- RatedPG /GenreDrama, History, War
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Having helmed Pride & Prejudice, Atonement and Anna Karenina, director Joe Wright is no stranger to prestige films. After taking a perhaps ill-advised detour into the realm of fantasy adventure with Pan, Wright is back in awards season territory with this historical drama. His subject: one of the most iconic Britons in recent history – Winston Churchill.
It is May 1940, and Nazi forces are advancing across western Europe. In the United Kingdom, the Opposition Labour Party demands for the resignation of Prime Minister Neville Chamberlain (Ronald Pickup), who is deemed ill-suited to lead Britain in war. Chamberlain’s first choice to succeed him is the Foreign Secretary Lord Halifax (Stephen Dillane), but Halifax declines. Chamberlain then appoints the one man whom the Opposition party would support: Winston Churchill (Gary Oldman).
Churchill is dogged by military failures in his earlier career, including the Gallipoli Campaign during WWI. King George VI (Ben Mendelsohn) is not the biggest fan of Churchill, since Churchill supported the abdication of George’s brother Edward VIII. Churchill’s wife Clementine (Kristin Scott Thomas) and his new secretary Elizabeth (Lily James) bear the brunt of his irritability – Clementine is used to it, Elizabeth less so.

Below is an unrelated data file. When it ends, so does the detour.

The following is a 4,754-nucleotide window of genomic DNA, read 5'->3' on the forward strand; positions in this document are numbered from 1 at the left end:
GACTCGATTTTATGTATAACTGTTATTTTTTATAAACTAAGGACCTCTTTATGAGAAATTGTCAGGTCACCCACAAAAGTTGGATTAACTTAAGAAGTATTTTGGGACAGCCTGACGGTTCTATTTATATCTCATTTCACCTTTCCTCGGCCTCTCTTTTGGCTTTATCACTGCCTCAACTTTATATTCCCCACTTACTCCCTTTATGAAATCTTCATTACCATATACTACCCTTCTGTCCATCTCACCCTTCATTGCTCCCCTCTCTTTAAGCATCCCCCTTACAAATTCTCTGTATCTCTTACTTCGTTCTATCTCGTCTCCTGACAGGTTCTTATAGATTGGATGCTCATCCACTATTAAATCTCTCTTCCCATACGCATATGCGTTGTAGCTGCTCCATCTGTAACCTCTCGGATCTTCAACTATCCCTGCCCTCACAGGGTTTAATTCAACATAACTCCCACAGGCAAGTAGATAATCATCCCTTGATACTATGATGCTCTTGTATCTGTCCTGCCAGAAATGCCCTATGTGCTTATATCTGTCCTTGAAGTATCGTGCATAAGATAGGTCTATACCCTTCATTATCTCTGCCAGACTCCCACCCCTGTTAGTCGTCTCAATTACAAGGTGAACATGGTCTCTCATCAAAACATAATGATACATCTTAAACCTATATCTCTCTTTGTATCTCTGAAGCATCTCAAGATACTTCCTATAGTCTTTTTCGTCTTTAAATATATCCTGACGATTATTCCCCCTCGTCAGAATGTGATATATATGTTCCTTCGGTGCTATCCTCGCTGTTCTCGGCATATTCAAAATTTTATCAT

Churchill is immediately faced with a barrage of tough decisions: Halifax and Chamberlain place pressure on Churchill to consider negotiating with Hitler, just as the British Expeditionary Forces are trapped at Dunkirk and Calais in France. The War Cabinet Crisis is brewing, with Chamberlain and Halifax hoping to engineer a Vote of No Confidence in Churchill to force his removal from office. As the British Empire is plunged headlong into war, can Churchill lead them to victory? (Spoiler alert: he does)